27. Maetens M, Doumont G, Clercq SD, Francoz S, Froment P, Bellefroid E, Klingmuller U, Lozano G and Marine JC. Distinct roles of Mdm2 and Mdm4 in red cell production. Blood. 2007; 109:2630-2633.
28. Dutt S, Narla A, Lin K, Mullally A, Abayasekara N, Megerdichian C, Wilson FH, Currie T, Khanna-Gupta A, Berliner N, Kutok JL and Ebert BL. Haploinsufficiency for ribosomal protein genes causes selective activation of p53 in human erythroid progenitor cells. Blood. 2011; 117:2567-2576.
29. Komrokji RS, Padron E, Ebert BL and List AF. Deletion 5q MDS: molecular and therapeutic implications. Best Pract Res Clin Haematol. 2013; 26:365-375.
30. Sieff CA, Yang J, Merida-Long LB and Lodish HF. Pathogenesis of the erythroid failure in Diamond Blackfan anaemia. Br J Haematol. 2010; 148:611-622.
31. Debili N, Coulombel L, Croisille L, Katz A, Guichard J, Breton-Gorius J and Vainchenker W. Characterization of a bipotent erythro-megakaryocytic progenitor in human bone marrow. Blood. 1996; 88:1284-1296.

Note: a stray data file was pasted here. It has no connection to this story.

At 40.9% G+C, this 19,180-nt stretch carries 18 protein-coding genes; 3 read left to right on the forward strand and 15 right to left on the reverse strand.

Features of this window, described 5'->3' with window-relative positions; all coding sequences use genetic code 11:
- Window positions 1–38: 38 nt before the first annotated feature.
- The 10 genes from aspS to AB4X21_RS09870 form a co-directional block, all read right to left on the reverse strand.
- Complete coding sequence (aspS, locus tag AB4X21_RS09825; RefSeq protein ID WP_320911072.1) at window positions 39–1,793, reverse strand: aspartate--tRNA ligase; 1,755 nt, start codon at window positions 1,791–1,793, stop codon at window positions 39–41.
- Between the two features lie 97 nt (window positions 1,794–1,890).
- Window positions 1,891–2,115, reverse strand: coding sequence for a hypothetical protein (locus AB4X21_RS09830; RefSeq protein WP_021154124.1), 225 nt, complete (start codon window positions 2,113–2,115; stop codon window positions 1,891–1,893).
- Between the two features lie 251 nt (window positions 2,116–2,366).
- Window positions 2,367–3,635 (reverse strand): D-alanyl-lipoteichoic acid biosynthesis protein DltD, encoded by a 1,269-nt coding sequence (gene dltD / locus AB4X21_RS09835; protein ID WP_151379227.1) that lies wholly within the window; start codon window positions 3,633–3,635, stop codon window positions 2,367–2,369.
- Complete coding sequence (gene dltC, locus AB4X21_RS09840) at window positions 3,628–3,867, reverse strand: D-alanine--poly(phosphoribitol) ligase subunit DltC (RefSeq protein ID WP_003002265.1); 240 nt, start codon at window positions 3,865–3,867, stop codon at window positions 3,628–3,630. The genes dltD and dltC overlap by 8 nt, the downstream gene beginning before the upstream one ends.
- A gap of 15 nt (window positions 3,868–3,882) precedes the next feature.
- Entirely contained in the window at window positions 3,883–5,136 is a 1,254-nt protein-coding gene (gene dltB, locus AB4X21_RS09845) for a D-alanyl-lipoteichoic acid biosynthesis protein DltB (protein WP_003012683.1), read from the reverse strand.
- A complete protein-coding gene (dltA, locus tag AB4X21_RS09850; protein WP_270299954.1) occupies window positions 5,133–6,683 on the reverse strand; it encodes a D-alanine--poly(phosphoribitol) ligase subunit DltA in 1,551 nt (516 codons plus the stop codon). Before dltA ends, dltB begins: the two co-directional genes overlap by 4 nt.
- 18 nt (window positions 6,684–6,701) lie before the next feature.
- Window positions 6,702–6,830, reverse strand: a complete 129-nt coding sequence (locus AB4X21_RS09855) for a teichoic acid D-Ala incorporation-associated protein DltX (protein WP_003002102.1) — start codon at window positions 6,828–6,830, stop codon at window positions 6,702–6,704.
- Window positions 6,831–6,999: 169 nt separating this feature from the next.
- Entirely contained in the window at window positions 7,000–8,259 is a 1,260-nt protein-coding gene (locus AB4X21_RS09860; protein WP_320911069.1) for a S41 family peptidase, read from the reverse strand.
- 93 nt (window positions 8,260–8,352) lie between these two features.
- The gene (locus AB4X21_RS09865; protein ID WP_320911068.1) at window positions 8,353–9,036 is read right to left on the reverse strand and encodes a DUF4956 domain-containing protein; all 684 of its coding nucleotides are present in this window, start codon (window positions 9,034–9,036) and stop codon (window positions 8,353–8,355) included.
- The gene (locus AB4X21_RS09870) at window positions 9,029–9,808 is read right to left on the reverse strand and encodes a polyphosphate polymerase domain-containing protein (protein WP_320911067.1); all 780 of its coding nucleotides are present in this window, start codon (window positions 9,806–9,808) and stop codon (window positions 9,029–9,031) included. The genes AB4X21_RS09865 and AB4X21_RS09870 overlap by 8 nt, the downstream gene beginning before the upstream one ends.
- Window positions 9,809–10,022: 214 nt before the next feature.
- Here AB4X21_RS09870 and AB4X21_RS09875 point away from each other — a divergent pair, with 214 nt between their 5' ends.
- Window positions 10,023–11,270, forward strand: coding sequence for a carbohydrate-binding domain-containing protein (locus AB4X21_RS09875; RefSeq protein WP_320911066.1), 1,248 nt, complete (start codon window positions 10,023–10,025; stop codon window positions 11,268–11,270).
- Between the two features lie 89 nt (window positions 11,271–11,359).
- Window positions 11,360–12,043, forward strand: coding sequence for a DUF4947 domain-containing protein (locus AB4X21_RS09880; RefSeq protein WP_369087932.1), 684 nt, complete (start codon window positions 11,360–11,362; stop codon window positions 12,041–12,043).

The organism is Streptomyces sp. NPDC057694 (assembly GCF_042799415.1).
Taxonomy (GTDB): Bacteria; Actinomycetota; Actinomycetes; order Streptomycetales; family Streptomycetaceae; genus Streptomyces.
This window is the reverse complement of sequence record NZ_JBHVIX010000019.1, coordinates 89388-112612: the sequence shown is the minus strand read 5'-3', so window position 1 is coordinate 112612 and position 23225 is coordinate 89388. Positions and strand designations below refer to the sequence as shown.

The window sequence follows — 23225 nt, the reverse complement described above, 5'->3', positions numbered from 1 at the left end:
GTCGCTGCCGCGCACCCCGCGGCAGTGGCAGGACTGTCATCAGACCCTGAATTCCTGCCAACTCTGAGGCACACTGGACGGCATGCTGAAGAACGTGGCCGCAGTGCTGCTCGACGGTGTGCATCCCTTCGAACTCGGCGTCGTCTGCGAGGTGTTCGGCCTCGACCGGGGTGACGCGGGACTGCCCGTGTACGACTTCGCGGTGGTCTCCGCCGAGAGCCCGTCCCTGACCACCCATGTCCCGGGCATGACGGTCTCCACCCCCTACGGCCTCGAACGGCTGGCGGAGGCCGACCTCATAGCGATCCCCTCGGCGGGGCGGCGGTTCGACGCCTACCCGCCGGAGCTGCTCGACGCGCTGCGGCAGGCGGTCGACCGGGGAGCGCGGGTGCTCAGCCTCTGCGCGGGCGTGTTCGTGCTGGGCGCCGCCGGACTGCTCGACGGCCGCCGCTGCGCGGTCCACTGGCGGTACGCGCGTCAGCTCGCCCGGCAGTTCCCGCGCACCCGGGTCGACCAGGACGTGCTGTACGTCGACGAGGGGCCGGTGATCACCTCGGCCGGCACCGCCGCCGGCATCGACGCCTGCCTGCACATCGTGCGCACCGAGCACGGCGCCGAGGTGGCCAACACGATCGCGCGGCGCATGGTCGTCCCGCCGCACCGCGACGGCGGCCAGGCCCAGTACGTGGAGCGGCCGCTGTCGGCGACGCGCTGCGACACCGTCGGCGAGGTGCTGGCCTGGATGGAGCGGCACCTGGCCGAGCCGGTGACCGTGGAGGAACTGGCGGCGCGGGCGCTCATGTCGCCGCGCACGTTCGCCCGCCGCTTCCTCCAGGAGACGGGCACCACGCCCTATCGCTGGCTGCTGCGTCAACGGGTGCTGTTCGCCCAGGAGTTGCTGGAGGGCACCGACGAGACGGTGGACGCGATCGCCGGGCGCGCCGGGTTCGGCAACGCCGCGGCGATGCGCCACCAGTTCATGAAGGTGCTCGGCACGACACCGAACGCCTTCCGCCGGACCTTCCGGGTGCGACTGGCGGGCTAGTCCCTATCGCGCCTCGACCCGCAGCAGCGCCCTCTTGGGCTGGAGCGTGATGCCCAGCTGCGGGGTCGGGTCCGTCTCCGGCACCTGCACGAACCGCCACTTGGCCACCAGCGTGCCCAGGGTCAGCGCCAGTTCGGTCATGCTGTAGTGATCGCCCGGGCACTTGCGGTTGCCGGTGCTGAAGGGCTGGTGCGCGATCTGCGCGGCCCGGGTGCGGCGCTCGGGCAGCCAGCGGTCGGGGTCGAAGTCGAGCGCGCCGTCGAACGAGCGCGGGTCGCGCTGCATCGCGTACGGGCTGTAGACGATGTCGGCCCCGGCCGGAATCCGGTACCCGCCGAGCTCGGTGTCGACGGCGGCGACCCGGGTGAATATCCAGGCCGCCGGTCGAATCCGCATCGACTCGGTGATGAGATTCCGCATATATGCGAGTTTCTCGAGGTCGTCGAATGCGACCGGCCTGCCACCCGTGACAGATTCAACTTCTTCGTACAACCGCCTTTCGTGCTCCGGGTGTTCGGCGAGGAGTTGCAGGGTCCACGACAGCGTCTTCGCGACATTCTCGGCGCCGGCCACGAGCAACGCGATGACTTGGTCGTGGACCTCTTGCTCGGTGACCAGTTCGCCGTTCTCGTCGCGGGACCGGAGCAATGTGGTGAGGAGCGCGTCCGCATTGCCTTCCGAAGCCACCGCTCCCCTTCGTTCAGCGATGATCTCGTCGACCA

32. Bommer GT, Gerin I, Feng Y, Kaczorowski AJ, Kuick R, Love RE, Zhai Y, Giordano TJ, Qin ZS, Moore BB, MacDougald OA, Cho KR and Fearon ER. p53-mediated activation of miRNA34 candidate tumor-suppressor genes. Curr Biol. 2007; 17:1298-1307.
33. Chang Y, Aurade F, Larbret F, Zhang Y, Le Couedic JP, Momeux L, Larghero J, Bertoglio J, Louache F, Cramer E, Vainchenker W and Debili N. Proplatelet formation is regulated by the Rho/ROCK pathway. Blood. 2007; 109:4229-4236.
All site content, except where otherwise noted, is licensed under a Creative Commons Attribution 4.0 License.